include placin-j labels on containers. The ox^eration of this code and 
the effect of the ^ise ?f la.bels in it tend tc sli^v; very clearly the po- 
tent effect of retailer coo icrrtion on the effective use of code labels. 

Code ^60 supplement f^S, for the retail custom millinery trade, 
■approved Jajiuary 25, -1935, contained the provision that: 

".411 custom made millinery ma.6.e anc- sold subject to the provi- 
sions of this Supplementary Code shall bear an IIRA label. "(*'*'^*) 

The sale of la.bels by the Retail Customs, hillinery Code Authority 
did not commence until April 6, 1935 and there is, no information in the 
files e-z to the prices cha.r:_-';ed for them nor did the code authority si^.bmit 
any cases of violation. There were s,ome' complaints that this c4de auth- 
ority" v,'as attemj^ting to encroa^ch upon the territory of the millinery in- 
dustry in furthering the sales of labels bu.t there was insufficient time 
before the temiina,tion of t-ie coc-es to f'.etermine the truth of these 
charges. The writer, in the ca:oacity of general couiisel to the millinery 
code authority received from small custom milliners nui'aerous complaints of 
the activities of the castom millinery code authority. These c om plaint s 
(*) Vplviae XIX, codes of fair competition, page 399. 

(**) Vol'ome XII, codes of fair coropetition, page 229. 

(***) Volirje X\r[l, codes of fair competi-tion, page 158. 
(^***) j-or the text of this ajnencment, see Volume XXI, codes cf 
fair competition, page 493. 


were chiefly that Dolicitors from the code authority's office insisted 
upon the purchase of labels by the small shops in a ininimuin amount of 
$15.00 and since a goodly portion of the above industry is comioosed of 
women who make custom millinery in their own homes, oftentimes wholly 
deDendont upon this income for their livelihood, a request for even the 
small sum of $15.00 seemed to thom unfair and oppressive. The code 
authority actually had no opportunity to attempt enforcement of the code 
provisions. Their administrative organization had not begun to func- 
tion fully at the time of the Supreme Court decision in the Schechter 

Code #118 for the cotton garment industry, approved November 17, 
1933, was amended March 10, 1934 to Drovide that; "nil garments made 
in the industry shall bear an MA label. "(*). 

A complete study of this industry, with its many different products, 
with factories in all parts of the forty-eight states, would clearly 
show the wholesome effect of the power of the NRA label in effecting 
code compliance. 

3, Industries not Ada p ted to the Use of Labels and Desiring the Use 

Many industries, recognizing the difficulty of raising revenue and en- 
forcing compliance, believed that an amendment to their codes providing 
for the mandatory use of labels, would be a cure-all. Some of these 
industries are found in the group which amended their codes to provide 
for such mandatory use of labels. There were, however, many others 
which unsuccessfully petitioned the Administration for such amendments 
to their codes. The code authority for the handkerchief industry made 
several attempts to amend their code to provide for snrie form of label. 
Their first suggestion oroposed a sticker-label on handkerchiefs. This 
was objected to by the vast majority of the members of the industry, 
who claimed that to affix a sticker-label to a fine handkerchief would 
tend to diminish its value. It then was suggested that labels be af-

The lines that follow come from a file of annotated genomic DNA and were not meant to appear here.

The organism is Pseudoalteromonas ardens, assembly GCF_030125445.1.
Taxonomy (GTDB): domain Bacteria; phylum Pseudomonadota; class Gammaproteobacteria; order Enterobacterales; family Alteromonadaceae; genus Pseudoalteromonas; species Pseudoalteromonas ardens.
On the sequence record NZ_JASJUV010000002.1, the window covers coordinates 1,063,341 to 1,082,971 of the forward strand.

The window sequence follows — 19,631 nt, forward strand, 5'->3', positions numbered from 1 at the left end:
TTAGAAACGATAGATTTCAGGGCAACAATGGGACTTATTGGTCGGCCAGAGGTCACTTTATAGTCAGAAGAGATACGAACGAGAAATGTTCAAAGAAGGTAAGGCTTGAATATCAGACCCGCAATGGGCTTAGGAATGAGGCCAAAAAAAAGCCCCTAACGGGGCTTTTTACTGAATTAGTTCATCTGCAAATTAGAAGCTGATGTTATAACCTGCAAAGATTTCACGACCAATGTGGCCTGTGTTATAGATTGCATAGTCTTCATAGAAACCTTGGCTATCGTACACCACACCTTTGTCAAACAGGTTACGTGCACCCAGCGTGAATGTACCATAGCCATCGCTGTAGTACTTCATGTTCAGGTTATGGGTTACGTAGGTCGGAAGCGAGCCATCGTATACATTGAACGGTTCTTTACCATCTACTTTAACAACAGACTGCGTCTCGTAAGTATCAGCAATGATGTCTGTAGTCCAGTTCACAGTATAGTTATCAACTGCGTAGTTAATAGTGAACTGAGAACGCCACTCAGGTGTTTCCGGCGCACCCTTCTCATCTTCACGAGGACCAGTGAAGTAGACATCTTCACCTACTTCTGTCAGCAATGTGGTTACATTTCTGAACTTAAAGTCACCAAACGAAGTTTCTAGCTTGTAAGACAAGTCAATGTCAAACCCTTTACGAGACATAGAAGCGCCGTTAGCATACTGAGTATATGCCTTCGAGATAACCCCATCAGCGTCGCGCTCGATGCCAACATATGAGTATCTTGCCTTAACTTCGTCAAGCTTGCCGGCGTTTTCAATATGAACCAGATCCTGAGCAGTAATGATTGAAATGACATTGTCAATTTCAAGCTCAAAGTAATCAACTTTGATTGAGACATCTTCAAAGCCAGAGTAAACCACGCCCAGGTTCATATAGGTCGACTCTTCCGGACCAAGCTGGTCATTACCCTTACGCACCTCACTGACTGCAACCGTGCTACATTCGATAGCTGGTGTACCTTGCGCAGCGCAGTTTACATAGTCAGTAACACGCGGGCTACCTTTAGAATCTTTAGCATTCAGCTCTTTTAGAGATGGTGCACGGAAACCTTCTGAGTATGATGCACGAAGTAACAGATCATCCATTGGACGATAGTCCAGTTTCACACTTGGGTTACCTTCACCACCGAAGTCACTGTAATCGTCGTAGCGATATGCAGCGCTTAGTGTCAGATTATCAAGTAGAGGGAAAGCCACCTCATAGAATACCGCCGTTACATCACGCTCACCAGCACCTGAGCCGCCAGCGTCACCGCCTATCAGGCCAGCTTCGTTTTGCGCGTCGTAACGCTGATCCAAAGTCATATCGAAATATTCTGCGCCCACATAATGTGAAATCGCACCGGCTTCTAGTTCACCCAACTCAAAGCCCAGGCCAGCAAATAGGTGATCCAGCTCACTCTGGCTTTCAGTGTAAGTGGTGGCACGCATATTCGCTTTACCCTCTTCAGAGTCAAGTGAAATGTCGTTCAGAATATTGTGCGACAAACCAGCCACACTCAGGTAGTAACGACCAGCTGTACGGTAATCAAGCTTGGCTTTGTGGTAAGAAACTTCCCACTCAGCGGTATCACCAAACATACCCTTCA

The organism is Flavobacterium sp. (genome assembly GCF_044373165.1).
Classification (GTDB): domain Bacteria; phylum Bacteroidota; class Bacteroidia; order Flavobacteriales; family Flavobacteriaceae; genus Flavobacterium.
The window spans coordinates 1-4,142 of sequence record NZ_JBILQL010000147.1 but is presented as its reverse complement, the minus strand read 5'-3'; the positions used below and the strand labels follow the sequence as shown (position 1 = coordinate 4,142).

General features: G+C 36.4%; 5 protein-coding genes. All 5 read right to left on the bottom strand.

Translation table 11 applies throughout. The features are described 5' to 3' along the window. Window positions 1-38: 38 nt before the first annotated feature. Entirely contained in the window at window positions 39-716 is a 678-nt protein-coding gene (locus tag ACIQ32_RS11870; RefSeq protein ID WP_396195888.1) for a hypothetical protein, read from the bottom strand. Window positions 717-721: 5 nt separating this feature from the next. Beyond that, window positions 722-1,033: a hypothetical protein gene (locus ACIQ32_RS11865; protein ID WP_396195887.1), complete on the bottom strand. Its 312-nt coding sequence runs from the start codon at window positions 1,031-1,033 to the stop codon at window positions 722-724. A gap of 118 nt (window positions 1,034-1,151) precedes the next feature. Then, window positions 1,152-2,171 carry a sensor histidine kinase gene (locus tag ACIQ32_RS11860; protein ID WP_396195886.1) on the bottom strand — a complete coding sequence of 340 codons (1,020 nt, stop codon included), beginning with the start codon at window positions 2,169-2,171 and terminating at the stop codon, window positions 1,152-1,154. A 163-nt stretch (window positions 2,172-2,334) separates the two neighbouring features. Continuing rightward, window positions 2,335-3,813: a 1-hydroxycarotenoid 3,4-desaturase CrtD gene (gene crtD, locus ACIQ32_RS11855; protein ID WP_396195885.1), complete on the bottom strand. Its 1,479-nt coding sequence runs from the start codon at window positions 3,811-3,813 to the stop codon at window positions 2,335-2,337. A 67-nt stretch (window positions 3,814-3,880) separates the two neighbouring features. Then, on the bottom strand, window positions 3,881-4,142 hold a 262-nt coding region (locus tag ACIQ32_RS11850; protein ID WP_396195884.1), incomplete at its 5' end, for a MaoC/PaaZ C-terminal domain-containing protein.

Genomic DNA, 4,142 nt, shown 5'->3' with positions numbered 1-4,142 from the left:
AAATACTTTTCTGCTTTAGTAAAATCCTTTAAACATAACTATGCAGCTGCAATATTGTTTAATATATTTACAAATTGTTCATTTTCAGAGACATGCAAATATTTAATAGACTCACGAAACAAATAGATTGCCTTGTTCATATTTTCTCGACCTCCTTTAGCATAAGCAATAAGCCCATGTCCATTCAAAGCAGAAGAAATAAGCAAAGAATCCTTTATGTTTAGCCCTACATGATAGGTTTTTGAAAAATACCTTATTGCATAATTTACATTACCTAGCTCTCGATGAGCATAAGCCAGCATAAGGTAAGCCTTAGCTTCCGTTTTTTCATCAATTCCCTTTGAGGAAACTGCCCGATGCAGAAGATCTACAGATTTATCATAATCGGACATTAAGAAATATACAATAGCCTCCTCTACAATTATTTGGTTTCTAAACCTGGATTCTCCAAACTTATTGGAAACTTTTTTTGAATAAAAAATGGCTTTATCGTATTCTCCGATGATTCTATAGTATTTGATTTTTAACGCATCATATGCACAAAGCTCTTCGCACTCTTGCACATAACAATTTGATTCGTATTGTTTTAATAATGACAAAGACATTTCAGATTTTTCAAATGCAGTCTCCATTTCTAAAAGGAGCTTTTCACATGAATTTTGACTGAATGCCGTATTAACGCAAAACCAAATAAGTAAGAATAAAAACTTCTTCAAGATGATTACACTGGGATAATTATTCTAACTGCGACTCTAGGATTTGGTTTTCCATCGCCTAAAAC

fixed to packaged, handkerchiefs. Again a difficulty arose because of 
the fact that handkerchiefs boxes vary widely in the nxomber of handker- 
chiefs they contain, their capacity ranging from one, three, six, twelve 
to as many as 144 handkerc;hief s. The third plan suggested by the code 
authority was to affix a number of labels to a package, depending upon 
the number of handkerchiefs in each package. This was objected to by 
both the Administration and members of the industry because of the du- 
plication of expense. 

The 'covered button industry, through its code authority, also at- 
tempted to have its code amended to provide for the mandatory use of 
labels. Here again the difficulty of affixing the label to supplemen- 
tal parts of a garment or to a bundle of several supplemental parts or 
to police the activities of small one-man shops to enforce the us e of 
labels, definitely indicated insurmountable difficulties. 

(*) Volujne VII, codes of fair competition, page 658, 



4, The Prison Labor Compact Insignia 

Immediately after the approval of the amendment to the cotton gar- 
ment code, adopting rales and regulations for the use of code labels, (*). 
com'olaints were received by the Administration from manxifacturers and 
jobbers dealing in prison-made goods alleging that the code authority 
for the cotton garment industry and code authorities for ^ther in- 
dustry and code authorities for other industries making products si- 
milar to those made by prison labor, refused to issue code labels to 
be affixed to prison-made goods. The code authority officials claimed 
that such prison-made goods were not made in conformnnce with code 
orovisions and, therefore, could not bear the code label, This refusal 
on the part of code authorities to supply distributors of prison-made 
goods with labels acted as an effective bar to the sale of such goods 
to retail stores. Conferences were called by the Administration bet- 
ween persons dealing in prison-made goods and the several code autho- 
rities. As a result of these conferences, the Prison Labor Compact 
(**) was agreed upon. This compact provided that prison-made goods 
would be sold at prices on a par with competitive items made under code 
.pTOvisions. To carry out the purposes of, this coraoact, on May 3, 1934 
Administrative -Orders Nos. ''-S andV-2 were issued establishing an WA